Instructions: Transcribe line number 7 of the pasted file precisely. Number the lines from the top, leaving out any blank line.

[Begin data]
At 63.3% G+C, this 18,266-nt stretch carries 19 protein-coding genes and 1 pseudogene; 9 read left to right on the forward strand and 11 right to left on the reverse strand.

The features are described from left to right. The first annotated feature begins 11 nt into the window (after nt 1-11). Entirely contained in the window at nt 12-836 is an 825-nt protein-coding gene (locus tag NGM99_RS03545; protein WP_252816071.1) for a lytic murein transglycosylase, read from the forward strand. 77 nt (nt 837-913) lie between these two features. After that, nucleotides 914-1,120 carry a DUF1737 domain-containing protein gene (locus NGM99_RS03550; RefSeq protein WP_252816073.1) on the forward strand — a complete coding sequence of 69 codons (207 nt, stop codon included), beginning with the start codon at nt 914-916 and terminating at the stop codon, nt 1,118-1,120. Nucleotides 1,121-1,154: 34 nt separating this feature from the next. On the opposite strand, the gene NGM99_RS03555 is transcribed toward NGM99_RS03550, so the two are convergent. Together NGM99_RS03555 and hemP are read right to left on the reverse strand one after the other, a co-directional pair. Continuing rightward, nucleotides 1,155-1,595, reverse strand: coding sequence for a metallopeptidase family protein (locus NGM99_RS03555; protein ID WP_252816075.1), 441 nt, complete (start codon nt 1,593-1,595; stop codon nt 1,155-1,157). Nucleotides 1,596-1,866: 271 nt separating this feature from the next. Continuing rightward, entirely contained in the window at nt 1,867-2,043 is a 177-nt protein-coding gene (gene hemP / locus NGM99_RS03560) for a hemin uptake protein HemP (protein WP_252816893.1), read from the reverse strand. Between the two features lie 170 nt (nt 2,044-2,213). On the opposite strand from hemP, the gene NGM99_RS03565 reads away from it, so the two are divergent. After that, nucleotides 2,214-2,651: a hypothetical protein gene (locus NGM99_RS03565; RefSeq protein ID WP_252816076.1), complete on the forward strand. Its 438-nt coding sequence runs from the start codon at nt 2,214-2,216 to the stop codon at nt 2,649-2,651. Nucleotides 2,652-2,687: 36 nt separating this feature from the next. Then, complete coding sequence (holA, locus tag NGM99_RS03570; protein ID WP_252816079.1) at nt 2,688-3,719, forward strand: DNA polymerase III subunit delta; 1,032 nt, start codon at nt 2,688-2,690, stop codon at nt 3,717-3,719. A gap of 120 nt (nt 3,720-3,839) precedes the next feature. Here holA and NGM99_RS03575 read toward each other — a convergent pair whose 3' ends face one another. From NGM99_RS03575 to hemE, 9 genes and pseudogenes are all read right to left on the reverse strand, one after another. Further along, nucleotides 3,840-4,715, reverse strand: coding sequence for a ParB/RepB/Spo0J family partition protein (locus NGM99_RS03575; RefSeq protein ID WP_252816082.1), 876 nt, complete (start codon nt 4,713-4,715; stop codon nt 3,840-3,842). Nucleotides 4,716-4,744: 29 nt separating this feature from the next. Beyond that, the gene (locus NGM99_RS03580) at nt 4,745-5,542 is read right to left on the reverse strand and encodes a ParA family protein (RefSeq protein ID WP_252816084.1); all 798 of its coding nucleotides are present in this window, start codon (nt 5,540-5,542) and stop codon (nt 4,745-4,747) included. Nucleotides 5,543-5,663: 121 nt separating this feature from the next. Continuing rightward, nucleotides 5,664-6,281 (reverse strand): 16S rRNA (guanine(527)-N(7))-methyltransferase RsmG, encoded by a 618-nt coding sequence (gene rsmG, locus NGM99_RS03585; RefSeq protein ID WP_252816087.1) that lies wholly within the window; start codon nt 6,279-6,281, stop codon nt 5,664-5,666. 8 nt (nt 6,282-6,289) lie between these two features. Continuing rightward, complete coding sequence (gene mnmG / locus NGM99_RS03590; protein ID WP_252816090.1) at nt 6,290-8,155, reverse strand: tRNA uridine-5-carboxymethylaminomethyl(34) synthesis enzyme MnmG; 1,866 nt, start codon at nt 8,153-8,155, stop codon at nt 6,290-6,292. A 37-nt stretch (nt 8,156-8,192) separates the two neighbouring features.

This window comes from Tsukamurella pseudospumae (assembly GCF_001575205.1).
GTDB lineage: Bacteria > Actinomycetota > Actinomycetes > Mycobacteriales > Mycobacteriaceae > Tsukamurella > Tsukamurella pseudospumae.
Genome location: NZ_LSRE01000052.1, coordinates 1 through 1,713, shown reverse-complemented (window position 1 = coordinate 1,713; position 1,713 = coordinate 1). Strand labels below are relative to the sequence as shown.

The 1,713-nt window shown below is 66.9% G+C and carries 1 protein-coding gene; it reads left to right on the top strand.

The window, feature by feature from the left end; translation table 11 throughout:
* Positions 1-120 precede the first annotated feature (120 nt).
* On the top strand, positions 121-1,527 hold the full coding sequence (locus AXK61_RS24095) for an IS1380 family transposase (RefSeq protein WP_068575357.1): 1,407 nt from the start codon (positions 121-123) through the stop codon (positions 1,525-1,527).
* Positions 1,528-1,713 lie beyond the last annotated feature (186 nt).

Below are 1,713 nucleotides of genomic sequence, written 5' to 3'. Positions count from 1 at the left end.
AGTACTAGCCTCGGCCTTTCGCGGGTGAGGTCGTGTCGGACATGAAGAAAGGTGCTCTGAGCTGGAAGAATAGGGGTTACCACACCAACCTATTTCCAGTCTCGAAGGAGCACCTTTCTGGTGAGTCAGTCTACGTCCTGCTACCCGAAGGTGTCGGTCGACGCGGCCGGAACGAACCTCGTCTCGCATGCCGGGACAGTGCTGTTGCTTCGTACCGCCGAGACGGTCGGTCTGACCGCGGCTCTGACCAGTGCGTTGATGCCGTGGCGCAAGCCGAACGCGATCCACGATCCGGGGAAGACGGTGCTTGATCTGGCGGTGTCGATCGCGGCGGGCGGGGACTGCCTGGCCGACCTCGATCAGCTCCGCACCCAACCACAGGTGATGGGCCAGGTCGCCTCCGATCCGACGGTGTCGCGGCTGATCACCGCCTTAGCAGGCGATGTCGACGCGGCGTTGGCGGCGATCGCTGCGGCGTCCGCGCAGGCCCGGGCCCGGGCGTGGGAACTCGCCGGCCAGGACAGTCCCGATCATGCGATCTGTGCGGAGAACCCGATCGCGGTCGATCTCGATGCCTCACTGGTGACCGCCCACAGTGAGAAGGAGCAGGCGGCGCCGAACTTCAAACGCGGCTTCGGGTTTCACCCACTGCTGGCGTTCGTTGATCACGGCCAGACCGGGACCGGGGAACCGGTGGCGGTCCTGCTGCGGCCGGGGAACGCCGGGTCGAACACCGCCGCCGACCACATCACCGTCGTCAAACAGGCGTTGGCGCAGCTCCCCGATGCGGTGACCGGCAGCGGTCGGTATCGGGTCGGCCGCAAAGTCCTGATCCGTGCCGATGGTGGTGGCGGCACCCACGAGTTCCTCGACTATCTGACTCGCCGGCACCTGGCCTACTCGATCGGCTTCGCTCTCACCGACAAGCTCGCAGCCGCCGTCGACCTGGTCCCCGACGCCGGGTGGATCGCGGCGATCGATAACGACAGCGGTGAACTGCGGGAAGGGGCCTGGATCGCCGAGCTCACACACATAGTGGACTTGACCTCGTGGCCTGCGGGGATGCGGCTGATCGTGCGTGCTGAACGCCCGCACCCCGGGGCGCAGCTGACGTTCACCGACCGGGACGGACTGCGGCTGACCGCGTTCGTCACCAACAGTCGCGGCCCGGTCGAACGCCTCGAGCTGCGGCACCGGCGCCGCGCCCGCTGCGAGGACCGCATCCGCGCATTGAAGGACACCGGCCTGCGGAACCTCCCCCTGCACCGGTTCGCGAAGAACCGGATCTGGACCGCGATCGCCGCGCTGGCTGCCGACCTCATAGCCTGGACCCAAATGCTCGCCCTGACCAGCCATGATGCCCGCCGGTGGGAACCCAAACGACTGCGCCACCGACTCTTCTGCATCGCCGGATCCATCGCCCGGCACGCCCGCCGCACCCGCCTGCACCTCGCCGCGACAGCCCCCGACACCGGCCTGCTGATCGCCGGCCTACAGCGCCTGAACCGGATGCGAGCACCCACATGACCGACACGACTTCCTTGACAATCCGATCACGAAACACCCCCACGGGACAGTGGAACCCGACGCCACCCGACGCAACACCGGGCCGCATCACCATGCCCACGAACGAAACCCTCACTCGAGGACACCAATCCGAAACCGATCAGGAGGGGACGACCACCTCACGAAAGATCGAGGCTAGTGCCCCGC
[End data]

The window, feature by feature from the left end; translation table 11 throughout: